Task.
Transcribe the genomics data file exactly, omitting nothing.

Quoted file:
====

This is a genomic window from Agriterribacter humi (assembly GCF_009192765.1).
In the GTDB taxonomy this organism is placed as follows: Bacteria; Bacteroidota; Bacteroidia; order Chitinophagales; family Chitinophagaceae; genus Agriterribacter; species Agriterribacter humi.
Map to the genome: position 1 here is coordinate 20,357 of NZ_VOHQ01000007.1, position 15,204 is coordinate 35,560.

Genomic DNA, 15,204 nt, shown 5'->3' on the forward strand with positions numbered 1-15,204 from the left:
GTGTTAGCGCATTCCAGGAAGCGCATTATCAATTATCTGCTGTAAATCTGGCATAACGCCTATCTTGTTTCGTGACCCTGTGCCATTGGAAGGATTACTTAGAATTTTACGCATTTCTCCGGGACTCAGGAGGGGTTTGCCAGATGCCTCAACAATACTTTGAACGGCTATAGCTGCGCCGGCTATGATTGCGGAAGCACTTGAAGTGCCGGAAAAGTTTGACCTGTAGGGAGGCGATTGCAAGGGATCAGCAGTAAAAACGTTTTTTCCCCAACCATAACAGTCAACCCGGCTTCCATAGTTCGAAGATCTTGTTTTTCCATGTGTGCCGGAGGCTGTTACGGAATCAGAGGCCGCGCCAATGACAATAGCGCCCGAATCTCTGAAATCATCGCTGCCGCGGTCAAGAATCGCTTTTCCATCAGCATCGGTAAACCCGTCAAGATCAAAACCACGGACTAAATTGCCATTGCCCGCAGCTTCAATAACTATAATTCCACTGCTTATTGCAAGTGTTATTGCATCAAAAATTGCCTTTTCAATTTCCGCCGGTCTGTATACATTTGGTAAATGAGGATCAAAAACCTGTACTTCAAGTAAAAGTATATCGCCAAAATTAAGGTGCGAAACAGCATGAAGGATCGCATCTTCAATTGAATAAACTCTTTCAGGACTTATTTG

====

This is a genomic window from Agriterribacter humi (assembly GCF_009192765.1).
In the GTDB taxonomy this organism is placed as follows: Bacteria; Bacteroidota; Bacteroidia; order Chitinophagales; family Chitinophagaceae; genus Agriterribacter; species Agriterribacter humi.
Map to the genome: position 1 here is coordinate 20,357 of NZ_VOHQ01000007.1, position 15,204 is coordinate 35,560.

Genomic DNA, 15,204 nt, shown 5'->3' on the forward strand with positions numbered 1-15,204 from the left:
GTGTTAGCGCATTCCAGGAAGCGCATTATCAATTATCTGCTGTAAATCTGGCATAACGCCTATCTTGTTTCGTGACCCTGTGCCATTGGAAGGATTACTTAGAATTTTACGCATTTCTCCGGGACTCAGGAGGGGTTTGCCAGATGCCTCAACAATACTTTGAACGGCTATAGCTGCGCCGGCTATGATTGCGGAAGCACTTGAAGTGCCGGAAAAGTTTGACCTGTAGGGAGGCGATTGCAAGGGATCAGCAGTAAAAACGTTTTTTCCCCAACCATAACAGTCAACCCGGCTTCCATAGTTCGAAGATCTTGTTTTTCCATGTGTGCCGGAGGCTGTTACGGAATCAGAGGCCGCGCCAATGACAATAGCGCCCGAATCTCTGAAATCATCGCTGCCGCGGTCAAGAATCGCTTTTCCATCAGCATCGGTAAACCCGTCAAGATCAAAACCACGGACTAAATTGCCATTGCCCGCAGCTTCAATAACTATAATTCCACTGCTTATTGCAAGTGTTATTGCATCAAAAATTGCCTTTTCAATTTCCGCCGGTCTGTATACATTTGGTAAATGAGGATCAAAAACCTGTACTTCAAGTAAAAGTATATCGCCAAAATTAAGGTGCGAAACAGCATGAAGGATCGCATCTTCAATTGAATAAACTCTTTCAGGACTTATTTG